|Federal Anti-Gay Amendment Approved For Senate Vote
||[May. 18th, 2006|11:16 am]
Standing up for the U.S. Standing up for US.
OH HOW I LOVE THIS MAN!!!
He's so fabulous he deserves to be an honorary gay man.
In a late move Wednesday the committee meeting was moved from a public hearing room to a restricted-access room in the Capitol. The President’s Room is not open to the public and does not have enough chairs for every Senator on the committee to sit.
Debate was short but intense. At one point Committee chair Arlen Specter (R-Pa) and Sen. Russ Feingold (D-Wis.) became embroiled in a shouting match when Feingold accused Specter of writing discrimination into the Constitution.
"I don't need to be lectured by you. You are no more a protector of the Constitution than am I," Specter shouted.
"If you want to leave, good riddance!"
UPDATE: "I've enjoyed your lecture, too, Mr. Chairman," replied Feingold, D-Wisconsin, who is considering a run for president in 2008. "See ya."
ATTENTION MR. SPECTER: Ehem. *Cough* Ehem.
Upon taking office, Senators-elect must swear or affirm that they will "support and defend the Constitution." The president of the Senate or a surrogate administers the oath to newly elected or re-elected Senators. The oath is required by the Constitution; the wording is prescribed by law.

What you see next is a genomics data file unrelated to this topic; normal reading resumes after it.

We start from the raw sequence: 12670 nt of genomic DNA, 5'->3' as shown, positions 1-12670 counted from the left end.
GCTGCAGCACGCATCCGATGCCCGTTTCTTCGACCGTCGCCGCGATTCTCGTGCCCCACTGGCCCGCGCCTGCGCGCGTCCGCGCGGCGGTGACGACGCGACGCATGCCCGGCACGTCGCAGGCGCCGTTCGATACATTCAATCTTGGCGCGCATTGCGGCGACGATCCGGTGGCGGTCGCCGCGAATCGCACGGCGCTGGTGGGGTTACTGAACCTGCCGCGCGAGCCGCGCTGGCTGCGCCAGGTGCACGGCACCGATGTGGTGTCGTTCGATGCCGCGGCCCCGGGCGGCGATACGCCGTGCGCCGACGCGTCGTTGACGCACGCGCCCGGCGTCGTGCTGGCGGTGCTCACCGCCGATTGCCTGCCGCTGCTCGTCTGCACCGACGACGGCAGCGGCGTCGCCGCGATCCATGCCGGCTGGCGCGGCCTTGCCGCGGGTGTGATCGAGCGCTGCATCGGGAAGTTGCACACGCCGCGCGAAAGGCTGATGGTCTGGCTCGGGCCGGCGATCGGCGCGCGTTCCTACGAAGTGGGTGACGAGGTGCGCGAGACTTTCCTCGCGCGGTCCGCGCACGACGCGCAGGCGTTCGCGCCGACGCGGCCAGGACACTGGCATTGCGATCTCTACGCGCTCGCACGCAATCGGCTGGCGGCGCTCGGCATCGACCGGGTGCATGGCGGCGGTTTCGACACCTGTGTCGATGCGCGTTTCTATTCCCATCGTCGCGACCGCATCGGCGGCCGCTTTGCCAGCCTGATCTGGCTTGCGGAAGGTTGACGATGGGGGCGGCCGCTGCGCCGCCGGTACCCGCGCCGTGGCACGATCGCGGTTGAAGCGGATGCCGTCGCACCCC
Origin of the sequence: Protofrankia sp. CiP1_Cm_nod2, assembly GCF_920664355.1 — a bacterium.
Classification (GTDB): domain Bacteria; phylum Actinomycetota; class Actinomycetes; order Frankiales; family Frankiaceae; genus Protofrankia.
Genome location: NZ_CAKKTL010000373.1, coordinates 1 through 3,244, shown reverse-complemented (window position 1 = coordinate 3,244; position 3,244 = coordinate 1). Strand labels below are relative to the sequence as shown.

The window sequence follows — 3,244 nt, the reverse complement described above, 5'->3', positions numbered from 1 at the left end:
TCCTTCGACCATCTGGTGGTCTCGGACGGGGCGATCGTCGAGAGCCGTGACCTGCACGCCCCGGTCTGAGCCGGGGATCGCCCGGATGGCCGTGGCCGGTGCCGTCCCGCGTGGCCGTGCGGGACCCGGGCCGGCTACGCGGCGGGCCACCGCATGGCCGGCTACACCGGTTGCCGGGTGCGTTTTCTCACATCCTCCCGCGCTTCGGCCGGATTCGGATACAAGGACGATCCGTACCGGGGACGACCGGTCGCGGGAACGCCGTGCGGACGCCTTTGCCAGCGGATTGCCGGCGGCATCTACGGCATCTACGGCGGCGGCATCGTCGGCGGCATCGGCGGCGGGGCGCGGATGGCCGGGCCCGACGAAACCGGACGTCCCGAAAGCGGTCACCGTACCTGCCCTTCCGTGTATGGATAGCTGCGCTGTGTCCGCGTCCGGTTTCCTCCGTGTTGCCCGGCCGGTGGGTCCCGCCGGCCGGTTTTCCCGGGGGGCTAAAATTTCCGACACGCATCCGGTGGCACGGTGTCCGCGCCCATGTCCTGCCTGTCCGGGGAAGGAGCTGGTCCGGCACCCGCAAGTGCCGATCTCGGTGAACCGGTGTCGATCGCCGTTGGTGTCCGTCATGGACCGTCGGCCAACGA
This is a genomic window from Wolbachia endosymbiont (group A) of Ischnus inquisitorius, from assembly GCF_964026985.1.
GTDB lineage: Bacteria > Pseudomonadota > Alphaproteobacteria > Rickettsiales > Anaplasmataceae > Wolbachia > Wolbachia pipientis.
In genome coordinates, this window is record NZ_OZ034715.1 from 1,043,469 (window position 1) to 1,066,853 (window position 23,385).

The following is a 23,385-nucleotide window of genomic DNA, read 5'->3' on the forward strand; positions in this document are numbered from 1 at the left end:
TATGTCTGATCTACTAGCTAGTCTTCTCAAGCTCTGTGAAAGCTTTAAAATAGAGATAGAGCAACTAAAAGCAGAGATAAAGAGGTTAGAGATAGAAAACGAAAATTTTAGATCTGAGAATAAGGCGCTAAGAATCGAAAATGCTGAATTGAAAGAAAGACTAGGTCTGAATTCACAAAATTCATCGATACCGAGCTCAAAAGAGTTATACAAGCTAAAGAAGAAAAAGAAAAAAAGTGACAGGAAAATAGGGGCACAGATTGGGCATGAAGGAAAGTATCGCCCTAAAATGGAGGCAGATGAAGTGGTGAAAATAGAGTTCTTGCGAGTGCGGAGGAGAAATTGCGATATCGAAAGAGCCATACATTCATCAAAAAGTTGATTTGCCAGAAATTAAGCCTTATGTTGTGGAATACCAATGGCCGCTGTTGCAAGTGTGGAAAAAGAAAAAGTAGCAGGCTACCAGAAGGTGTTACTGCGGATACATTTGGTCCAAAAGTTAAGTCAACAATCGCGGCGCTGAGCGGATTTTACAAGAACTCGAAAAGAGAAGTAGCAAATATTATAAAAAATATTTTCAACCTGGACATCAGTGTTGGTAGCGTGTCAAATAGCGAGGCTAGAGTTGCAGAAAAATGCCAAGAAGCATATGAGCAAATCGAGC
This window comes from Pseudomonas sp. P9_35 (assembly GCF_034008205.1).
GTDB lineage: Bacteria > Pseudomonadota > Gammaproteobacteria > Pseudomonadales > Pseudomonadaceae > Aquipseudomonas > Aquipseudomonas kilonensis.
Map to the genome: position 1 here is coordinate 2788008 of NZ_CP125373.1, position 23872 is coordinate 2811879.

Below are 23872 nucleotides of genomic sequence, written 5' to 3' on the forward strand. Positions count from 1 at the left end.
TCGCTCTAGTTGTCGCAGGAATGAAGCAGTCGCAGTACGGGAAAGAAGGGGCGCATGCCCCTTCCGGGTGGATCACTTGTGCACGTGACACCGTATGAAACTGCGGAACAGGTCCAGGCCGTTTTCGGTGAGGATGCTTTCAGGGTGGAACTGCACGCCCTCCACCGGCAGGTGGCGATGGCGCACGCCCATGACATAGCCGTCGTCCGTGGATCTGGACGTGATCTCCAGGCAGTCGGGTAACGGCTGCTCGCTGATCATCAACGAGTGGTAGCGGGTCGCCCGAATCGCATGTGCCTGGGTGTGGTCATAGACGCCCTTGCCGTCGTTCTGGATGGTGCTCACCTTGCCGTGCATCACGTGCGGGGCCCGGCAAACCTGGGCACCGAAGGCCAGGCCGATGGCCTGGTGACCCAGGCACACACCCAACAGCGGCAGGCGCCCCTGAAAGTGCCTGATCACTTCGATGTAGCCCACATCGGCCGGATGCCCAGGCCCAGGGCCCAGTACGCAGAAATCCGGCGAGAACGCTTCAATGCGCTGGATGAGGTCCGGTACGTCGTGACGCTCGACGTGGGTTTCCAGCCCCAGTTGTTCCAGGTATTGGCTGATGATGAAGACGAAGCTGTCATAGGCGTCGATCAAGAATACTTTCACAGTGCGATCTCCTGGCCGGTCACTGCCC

Here's some further information about the proposed amendment in its current form (pulled from the first link on this post):
The proposed amendment would bar same-sex couples from marrying, block courts and state legislatures allowing gay marriage, nullify marriages already performed in Massachusetts - the only state in the country where they are currently legal - and according to critics possibly block civil unions and override domestic partner laws.
The amendment was introduced by Senator Wayne Allard and reads: "Marriage in the United States shall consist only of the union of a man and a woman. Neither this Constitution, nor the constitution of any State, shall be construed to require that marriage or the legal incidents thereof be conferred upon any union other than the union of a man and a woman."
The second sentence, which could be used to broaden the scope to include civil unions and partner benefits, could be removed before the issue comes to a full Senate vote. Some GOP amendment supporters have indicated they would vote against the measure if the sentence remains.
Either way, any amendment blocking gay marriage is being fought by most Democrats and LGBT civil rights groups.
I feel it bears repeating. I. LOVE. (<3). SENATOR. FEINGOLD!!!!!
x-posted to my journal.